Scroll Paintings in Lord Jagannath's Orissa, Part 2

BY: ASIS K. CHAKRABARTI

Rama and Laksmana
Pataua Painting


Feb 21, KOLKATA, WEST BENGAL (SUN) — The last in a two-part review of the tradition of scroll paintings with special emphasis on Lord Jagannatha.


Historical Backdrop

Let us now go into an historical introspection of the Patuas and their creations. The oldest information regarding Patuas dates back to 200 B.C., when Patanjali had mentioned the Chitrakara tribe in his writing. We get more detailed information in the Jataka stories of the Buddhist religion and Kalpasutra, the holy book of the Jains.

In the 5th century A.D. the great poet Kalidasa mentioned the Patuas in his famous dramas, Abhigyanam Shakuntalam and Malabikagnimitram. In the first part of the 7th century A.D., Vanabhatta mentioned Chitrakara in his Harshacharita - a biography of King Harshavardhana. The story goes like this:

Once, while returning from the forest, King Harshavardhana sighted a Yamapattika or Yamapatta merchant exhibiting his scrolls to an enthusiastic audience, being surrounded by groups of eager boys. The main image on the patta was that of Pretnatha, who was riding a buffalo. Besides this, there were other images also. The Yamapattika song -

    "Matapetri sahasrani Putradwear Shatanecha Yuge Yuge byatitani kasya te kasya ba bhaban"

Apart from this, in the 8th century A.D. drama Mudrarakshas, written by Vishakadatta, we find the presence of Yamapattika. In this drama it was written that the Patuas or Yamapattika merchants had to perform the task of secret emissaries, by order. This shows the arrival of the Patuas at Pataliputra in Chanakya's residence, after they had collected secret information in this way. Chanakya used to gather information from Yamapattika merchants and collect paintings which revealed the presence and location of his enemies.

In the Uttara Ramacharita written by Bhavahbuti in the 8th Century A.D., Chitralekha and Chitradarshana, i.e., scroll painting and exhibition, have got much importance. Patuas and their art forms have also been highlighted in some Middle Age literatures, like Parashuramasmriti, Srila Rupa Goswami's Vidagdha Madhaba drama, and Srila Gopal Bhatta's Haribhaktivilasa, etc.

Through analysis of all these available sources, it is found out that the Patuas mentioned in Harshacharita and Mudrarakhshasas used to draw the image of Dharmaraja Yama and terrific sights of hell or Yamalaya on their scrolls. These paintings used to be exhibited, being accompanied by relevant songs, in residential houses for enriching their knowledge about forth-coming days. The mere intention of this mobile exhibition was nothing but to refrain the common people from committing any crime or sin. On the scrolls were shown the ultimate punishment to be given to the sinners on the earth.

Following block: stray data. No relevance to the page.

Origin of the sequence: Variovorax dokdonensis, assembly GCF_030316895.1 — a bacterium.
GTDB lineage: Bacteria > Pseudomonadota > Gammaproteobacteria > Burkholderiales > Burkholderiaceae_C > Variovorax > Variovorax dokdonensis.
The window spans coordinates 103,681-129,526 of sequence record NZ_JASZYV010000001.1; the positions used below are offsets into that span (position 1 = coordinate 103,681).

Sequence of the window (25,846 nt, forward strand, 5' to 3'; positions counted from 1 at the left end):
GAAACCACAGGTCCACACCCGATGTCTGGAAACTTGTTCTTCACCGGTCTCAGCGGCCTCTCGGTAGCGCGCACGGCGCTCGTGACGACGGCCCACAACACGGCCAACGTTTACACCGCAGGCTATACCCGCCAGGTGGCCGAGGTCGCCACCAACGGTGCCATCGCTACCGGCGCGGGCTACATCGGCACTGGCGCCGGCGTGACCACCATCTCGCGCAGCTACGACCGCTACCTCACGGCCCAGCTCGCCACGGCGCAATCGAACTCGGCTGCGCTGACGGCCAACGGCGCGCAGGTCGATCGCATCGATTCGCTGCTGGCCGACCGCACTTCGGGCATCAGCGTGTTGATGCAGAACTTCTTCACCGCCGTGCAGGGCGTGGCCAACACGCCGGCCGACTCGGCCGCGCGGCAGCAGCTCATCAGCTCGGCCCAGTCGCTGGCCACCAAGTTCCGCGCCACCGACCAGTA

It is quite surprising that even today, the Patuas show Yamapata. Their mode of exhibition is similar to that mentioned in Harshacharita. The only difference lies in the showing of Yamapata at the end of the scroll of Ramavatar, Krishnaleela, etc.

The Yampata is created only in the district of Birbhum. The modern Patuas conclude their patta exhibition by showing either the greatness of Lord Jagannatha in Srikshetra or the Yamalaya. The above introspection reveals that over the ages, the Patuas have been performing a dual role as entertainers and social reformers by kindling the flame of righteousness in the souls of the mass populace.


Identity of Pattachitra: Making and use of colours

Bengali patta chitra can be divided into two varieties a) Ekachitra: containing many small chaukas or square pattas with only one continuous story; and b) Dighal patta containing numerous paintings depicting an intricately interwoven story consisting of many parts. Since the Dighal Patta is rolled up, it is also known as 'Rolled up' or 'Jarano patta'. The Patuas also sing while showing the Dighalpat.

At either end of the Dighal Pata, bamboo sticks are fixed and the scroll is rolled up from the lower stick. The upper stick protrudes out from the top of the first picture. In the districts of Birbhum and Burdwan, the patta is kept on a bamboo stool during exhibition. But in other districts, the Patua holds the upper stick and then gradually opens out the scroll, revealing the pictures serially. Simultaneously, he points at the painting with his right hand, to describe the theme and tell the story. Then he folds the scroll downwards. This process goes on till he ends.